Rewarding social entrepreneurs helping local communities - Business Works
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Rewarding social entrepreneurs helping local communities

Winner, Terrie Johnston, Fruit to Suit Social entrepreneurs from across the country are set to improve their local communities after securing positions on the first Lloyds Banking Group Social Entrepreneurs Programme with additional support from Nominet Trust.

There are 150 involved and some of the successful ones include a social enterprise designed to encourage entrepreneurialism in schools through a tuck-shop system selling healthy snacks and drinks and a company offering affordable recycled carpeting to those on low-incomes.

These are just some of the first social enterprises involved in the programme which will distribute £846,000 in grants this year alone and could ultimately benefit nearly one million people and generate up to 2500 jobs with an estimated value of £11m over five years.

The winners selected so far have demonstrated their determination to improve their local communities, fight social inequality and deprivation.

The programme will provide financial support via grants and funds educational training at one of the eight Schools for Social Entrepreneurs (SSE). Over 750 new (Start Up) and existing (Scale Up) individuals will benefit from the programme over the next five years and help them in their learning and development of socially-beneficial projects.

725 social entrepreneurs applied for this year's programme. In order to decide which 150 will qualify for this year's support, selection panels are taking place around the eight SSE regional schools across the UK. As well as funding their placement at one of the SSE schools, each student in the Start Up category will benefit from a grant of £4000 to support the development of their project, with those successful in the Scale Up category scooping £15,000. Alongside this financial support, and to increase the success rate of each student, a mentor is being provided by Lloyds for each candidate for 12 months.

Winners so far have included:

  • Lyn Terrie Johnston, Fruit to Suit, Wirral and Liverpool
  • fruit to suit is a social enterprise company delivering bespoke, quality-assured business and enterprise programmes to primary and secondary schools nationwide. The programmes develop and encourage entrepreneurial skills and a greater understanding of business planning which can be consolidated by establishing and operating a long-term, sustainable healthy tuck shop business. The profit generated could be used to fund further enterprise training or donated to charity.

    "As a mum, I became frustrated at not being able to buy healthy snacks for my children," said Terrie. "I thought if I was struggling to find healthy snacks then thousands of other mums were too. Due to media coverage, school dinners were becoming healthier but schools were still selling junk foods through their tuck shops! As a teacher, I was working long hours and my children went to a before and after school club. I really wanted to work from home so I could spend more quality time with them before they got to the age when they wanted nothing to do with me! I had always envied people whose jobs were their hobbies, so I sat down one night with a large piece of paper and wrote down all my passions and hobbies. Having decided that I couldn't make a business out of wine and chocolate, I looked at my two main passions: healthy eating and working with children. Now, I have the satisfaction of making a difference to the health of the children nationwide, as well as giving them invaluable business and enterprise skills."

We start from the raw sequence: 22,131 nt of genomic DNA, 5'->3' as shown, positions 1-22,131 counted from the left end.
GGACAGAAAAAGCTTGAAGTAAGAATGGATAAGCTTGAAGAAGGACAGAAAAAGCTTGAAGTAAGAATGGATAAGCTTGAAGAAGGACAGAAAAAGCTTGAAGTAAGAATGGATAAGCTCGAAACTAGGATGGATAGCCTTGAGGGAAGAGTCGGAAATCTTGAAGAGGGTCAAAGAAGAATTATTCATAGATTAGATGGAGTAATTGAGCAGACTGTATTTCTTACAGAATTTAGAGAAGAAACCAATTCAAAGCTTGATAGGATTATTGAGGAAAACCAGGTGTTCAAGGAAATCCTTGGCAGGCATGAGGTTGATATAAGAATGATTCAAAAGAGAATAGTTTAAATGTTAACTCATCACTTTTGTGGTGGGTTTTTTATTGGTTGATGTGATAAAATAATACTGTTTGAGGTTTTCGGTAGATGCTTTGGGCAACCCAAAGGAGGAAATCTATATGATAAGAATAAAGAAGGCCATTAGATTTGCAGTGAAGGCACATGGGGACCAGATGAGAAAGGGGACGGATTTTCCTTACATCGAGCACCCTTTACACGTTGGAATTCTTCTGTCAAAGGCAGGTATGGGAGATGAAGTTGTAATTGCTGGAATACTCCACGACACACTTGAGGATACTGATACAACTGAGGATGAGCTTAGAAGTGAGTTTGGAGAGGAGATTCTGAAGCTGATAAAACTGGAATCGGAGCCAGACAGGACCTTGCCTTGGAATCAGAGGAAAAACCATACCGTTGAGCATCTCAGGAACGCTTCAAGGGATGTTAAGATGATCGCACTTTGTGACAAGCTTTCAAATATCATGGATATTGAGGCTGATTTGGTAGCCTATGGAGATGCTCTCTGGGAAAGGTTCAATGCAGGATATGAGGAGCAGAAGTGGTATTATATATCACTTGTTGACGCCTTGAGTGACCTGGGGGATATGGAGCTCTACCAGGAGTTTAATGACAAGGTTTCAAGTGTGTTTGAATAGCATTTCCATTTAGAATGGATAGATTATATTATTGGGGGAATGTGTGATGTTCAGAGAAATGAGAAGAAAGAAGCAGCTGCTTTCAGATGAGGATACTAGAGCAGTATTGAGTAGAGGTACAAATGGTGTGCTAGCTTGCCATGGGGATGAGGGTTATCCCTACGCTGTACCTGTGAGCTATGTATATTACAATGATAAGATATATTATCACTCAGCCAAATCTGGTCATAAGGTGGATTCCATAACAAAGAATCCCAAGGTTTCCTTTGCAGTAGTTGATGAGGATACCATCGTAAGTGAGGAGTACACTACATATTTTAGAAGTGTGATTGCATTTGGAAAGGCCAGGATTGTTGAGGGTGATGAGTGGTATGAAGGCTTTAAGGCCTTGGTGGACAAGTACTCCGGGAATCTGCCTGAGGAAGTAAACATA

• Ellen Petts, Cleanstream Carpets, Cardiff
  • The business was established by Ellen Petts in order to provide people who canít afford flooring with recycled carpet tiles diverted from landfill sites, befitting local communities environmentally, socially and economically.

  • Neil Dunsire, TAPE Music and Film, North Wales
  • TAPE Community Music and Film helps people from all walks of life explore their talent and creativity in a safe and supportive environment through workshops, performances and organised activities.

  • Tracy Murdoch, Kidzeco, West Lothian
  • Kidzeco recycles baby and children's goods for the local community at affordable prices. The social enterprise also teaches new skills in arts and crafts and encourages young mothers to breast feed through provision of its parenting room.

"Without exception, the judges were bowled over by the dedication and vision of the social entrepreneurs who applied for the programme," said Alastair Wilson, CEO of the School for Social Entrepreneurs. "They truly are a credit to their communities and are doing vital work to help those who need it most."

"We are delighted to be supporting UK social enterprises," said Paul Turner, Communities and Sustainable Business Director, at Lloyds Banking Group. "We recognise that if we aspire to be the best bank for our customers, we must also be the best bank for our communities. Investing in this programme demonstrates The Groupís commitment to help Britain prosper by supporting enterprise and strengthening our communities."

Annika Small, CEO of Nominet Trust adds, "At a time of severe economic constraints, it is more crucial than ever that we recognise and encourage social innovation. Digital technology offers us new and imaginative ways to make society better and we are delighted to see social entrepreneurs on this programme demonstrating how it can provide radical new solutions to some of our communities long-standing problems."

More information on the School for Social Entrepreneurs, its programmes and its impact, is available at:

For more information about Llyods Banking Group, please visit:

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